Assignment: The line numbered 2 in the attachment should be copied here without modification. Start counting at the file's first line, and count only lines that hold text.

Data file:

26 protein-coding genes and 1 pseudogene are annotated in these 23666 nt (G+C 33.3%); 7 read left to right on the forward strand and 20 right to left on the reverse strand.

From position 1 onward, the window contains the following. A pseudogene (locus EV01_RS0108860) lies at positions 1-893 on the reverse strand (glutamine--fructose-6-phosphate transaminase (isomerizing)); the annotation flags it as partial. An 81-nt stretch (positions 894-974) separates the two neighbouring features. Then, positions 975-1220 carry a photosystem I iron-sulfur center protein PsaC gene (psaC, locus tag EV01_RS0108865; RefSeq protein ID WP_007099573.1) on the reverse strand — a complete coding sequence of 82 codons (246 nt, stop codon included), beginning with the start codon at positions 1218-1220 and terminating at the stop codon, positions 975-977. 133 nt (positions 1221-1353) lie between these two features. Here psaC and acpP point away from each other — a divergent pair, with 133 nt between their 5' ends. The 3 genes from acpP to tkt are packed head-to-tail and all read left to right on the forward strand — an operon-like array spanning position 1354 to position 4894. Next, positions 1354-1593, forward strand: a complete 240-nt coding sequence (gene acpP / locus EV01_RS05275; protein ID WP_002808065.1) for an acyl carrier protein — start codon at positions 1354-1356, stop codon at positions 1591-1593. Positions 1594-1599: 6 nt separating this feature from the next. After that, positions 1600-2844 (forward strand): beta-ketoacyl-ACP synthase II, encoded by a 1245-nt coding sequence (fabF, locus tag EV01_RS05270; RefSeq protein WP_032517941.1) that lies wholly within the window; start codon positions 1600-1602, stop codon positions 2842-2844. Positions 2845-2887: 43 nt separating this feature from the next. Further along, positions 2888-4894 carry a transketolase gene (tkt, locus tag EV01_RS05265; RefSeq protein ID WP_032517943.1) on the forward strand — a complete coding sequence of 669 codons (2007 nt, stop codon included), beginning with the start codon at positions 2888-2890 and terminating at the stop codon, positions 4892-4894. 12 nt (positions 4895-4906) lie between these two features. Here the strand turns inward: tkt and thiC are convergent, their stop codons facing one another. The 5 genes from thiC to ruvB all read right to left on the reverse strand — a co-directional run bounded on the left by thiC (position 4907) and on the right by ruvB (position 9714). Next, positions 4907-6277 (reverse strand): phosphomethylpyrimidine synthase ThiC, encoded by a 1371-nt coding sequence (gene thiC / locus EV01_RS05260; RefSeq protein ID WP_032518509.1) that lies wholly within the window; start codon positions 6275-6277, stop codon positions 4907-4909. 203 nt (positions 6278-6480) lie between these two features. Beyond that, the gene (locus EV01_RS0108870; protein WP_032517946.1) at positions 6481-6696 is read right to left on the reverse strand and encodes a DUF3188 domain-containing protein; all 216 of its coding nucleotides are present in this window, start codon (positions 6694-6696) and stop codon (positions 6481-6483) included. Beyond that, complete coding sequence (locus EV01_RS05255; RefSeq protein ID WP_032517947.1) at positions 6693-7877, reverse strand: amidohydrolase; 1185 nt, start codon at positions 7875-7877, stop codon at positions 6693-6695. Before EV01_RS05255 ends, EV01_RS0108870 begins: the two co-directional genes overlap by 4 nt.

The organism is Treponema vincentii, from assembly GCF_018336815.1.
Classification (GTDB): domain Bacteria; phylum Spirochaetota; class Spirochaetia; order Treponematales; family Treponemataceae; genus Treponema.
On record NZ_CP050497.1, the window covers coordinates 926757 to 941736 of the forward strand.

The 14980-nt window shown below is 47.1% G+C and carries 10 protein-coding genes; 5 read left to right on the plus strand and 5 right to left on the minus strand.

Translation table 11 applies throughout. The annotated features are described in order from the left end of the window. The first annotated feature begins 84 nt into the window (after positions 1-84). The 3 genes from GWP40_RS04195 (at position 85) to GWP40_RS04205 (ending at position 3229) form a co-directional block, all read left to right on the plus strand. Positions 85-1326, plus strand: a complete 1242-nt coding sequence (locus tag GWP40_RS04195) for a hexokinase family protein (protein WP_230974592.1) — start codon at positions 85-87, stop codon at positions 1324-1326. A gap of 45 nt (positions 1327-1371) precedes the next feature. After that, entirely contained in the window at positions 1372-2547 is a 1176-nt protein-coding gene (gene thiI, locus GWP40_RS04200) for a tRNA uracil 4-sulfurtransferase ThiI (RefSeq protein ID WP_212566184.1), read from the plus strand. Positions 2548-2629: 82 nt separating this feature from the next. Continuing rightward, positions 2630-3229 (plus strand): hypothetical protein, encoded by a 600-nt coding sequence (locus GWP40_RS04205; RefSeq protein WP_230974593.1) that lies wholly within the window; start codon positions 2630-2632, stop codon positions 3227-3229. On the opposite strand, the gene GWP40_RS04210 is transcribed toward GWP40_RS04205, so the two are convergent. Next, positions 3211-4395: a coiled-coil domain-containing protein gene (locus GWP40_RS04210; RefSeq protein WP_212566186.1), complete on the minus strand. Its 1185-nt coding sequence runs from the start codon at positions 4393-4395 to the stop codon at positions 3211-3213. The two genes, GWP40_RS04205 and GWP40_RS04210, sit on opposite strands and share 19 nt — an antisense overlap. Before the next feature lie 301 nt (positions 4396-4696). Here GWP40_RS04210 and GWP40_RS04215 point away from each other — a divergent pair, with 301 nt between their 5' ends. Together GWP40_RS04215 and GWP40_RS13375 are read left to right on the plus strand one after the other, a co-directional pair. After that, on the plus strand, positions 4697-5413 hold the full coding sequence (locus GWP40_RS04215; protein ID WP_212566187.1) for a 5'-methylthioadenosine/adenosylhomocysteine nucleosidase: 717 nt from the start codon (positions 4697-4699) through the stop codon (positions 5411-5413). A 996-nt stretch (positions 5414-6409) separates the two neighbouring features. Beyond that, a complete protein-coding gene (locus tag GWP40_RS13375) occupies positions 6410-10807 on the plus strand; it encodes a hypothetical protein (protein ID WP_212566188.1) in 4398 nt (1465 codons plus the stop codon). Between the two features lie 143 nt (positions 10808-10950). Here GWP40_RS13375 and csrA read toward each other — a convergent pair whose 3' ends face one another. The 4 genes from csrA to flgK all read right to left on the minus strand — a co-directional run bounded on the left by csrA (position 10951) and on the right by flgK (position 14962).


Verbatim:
From position 1 onward, the window contains the following. A pseudogene (locus EV01_RS0108860) lies at positions 1-893 on the reverse strand (glutamine--fructose-6-phosphate transaminase (isomerizing)); the annotation flags it as partial. An 81-nt stretch (positions 894-974) separates the two neighbouring features. Then, positions 975-1220 carry a photosystem I iron-sulfur center protein PsaC gene (psaC, locus tag EV01_RS0108865; RefSeq protein ID WP_007099573.1) on the reverse strand — a complete coding sequence of 82 codons (246 nt, stop codon included), beginning with the start codon at positions 1218-1220 and terminating at the stop codon, positions 975-977. 133 nt (positions 1221-1353) lie between these two features. Here psaC and acpP point away from each other — a divergent pair, with 133 nt between their 5' ends. The 3 genes from acpP to tkt are packed head-to-tail and all read left to right on the forward strand — an operon-like array spanning position 1354 to position 4894. Next, positions 1354-1593, forward strand: a complete 240-nt coding sequence (gene acpP / locus EV01_RS05275; protein ID WP_002808065.1) for an acyl carrier protein — start codon at positions 1354-1356, stop codon at positions 1591-1593. Positions 1594-1599: 6 nt separating this feature from the next. After that, positions 1600-2844 (forward strand): beta-ketoacyl-ACP synthase II, encoded by a 1245-nt coding sequence (fabF, locus tag EV01_RS05270; RefSeq protein WP_032517941.1) that lies wholly within the window; start codon positions 1600-1602, stop codon positions 2842-2844. Positions 2845-2887: 43 nt separating this feature from the next. Further along, positions 2888-4894 carry a transketolase gene (tkt, locus tag EV01_RS05265; RefSeq protein ID WP_032517943.1) on the forward strand — a complete coding sequence of 669 codons (2007 nt, stop codon included), beginning with the start codon at positions 2888-2890 and terminating at the stop codon, positions 4892-4894. 12 nt (positions 4895-4906) lie between these two features. Here the strand turns inward: tkt and thiC are convergent, their stop codons facing one another. The 5 genes from thiC to ruvB all read right to left on the reverse strand — a co-directional run bounded on the left by thiC (position 4907) and on the right by ruvB (position 9714). Next, positions 4907-6277 (reverse strand): phosphomethylpyrimidine synthase ThiC, encoded by a 1371-nt coding sequence (gene thiC / locus EV01_RS05260; RefSeq protein ID WP_032518509.1) that lies wholly within the window; start codon positions 6275-6277, stop codon positions 4907-4909. 203 nt (positions 6278-6480) lie between these two features. Beyond that, the gene (locus EV01_RS0108870; protein WP_032517946.1) at positions 6481-6696 is read right to left on the reverse strand and encodes a DUF3188 domain-containing protein; all 216 of its coding nucleotides are present in this window, start codon (positions 6694-6696) and stop codon (positions 6481-6483) included. Beyond that, complete coding sequence (locus EV01_RS05255; RefSeq protein ID WP_032517947.1) at positions 6693-7877, reverse strand: amidohydrolase; 1185 nt, start codon at positions 7875-7877, stop codon at positions 6693-6695. Before EV01_RS05255 ends, EV01_RS0108870 begins: the two co-directional genes overlap by 4 nt.